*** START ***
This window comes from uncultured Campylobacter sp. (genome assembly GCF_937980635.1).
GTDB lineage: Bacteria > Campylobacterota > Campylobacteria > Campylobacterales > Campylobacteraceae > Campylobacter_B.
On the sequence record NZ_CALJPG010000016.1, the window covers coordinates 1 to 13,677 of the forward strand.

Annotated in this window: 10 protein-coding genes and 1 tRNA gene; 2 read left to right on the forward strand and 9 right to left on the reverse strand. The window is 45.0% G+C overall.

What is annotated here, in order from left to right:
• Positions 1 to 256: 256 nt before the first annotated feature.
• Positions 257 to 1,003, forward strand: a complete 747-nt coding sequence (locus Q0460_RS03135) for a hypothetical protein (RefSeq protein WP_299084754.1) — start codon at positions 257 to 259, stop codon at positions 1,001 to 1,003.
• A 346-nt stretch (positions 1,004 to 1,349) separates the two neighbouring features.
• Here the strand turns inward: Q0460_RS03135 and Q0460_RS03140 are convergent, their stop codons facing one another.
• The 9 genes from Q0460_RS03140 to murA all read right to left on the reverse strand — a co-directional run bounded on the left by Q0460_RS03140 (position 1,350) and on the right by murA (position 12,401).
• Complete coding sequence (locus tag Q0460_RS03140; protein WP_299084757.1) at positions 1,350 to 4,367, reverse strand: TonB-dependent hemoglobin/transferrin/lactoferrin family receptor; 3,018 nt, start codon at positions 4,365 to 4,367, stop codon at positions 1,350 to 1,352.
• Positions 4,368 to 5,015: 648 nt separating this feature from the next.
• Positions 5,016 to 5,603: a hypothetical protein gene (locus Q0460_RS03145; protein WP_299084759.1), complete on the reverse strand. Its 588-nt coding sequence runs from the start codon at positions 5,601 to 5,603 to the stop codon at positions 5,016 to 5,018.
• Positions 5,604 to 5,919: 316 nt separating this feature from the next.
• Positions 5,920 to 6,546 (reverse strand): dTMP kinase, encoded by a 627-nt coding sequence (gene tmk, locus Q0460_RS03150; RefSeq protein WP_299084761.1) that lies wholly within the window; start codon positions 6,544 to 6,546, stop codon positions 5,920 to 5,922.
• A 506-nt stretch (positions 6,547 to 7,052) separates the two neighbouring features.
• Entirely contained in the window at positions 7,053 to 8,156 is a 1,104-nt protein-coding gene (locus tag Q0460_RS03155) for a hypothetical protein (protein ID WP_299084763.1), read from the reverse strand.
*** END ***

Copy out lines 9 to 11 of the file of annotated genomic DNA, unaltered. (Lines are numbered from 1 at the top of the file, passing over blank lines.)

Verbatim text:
• Here the strand turns inward: Q0460_RS03135 and Q0460_RS03140 are convergent, their stop codons facing one another.
• The 9 genes from Q0460_RS03140 to murA all read right to left on the reverse strand — a co-directional run bounded on the left by Q0460_RS03140 (position 1,350) and on the right by murA (position 12,401).
• Complete coding sequence (locus tag Q0460_RS03140; protein WP_299084757.1) at positions 1,350 to 4,367, reverse strand: TonB-dependent hemoglobin/transferrin/lactoferrin family receptor; 3,018 nt, start codon at positions 4,365 to 4,367, stop codon at positions 1,350 to 1,352.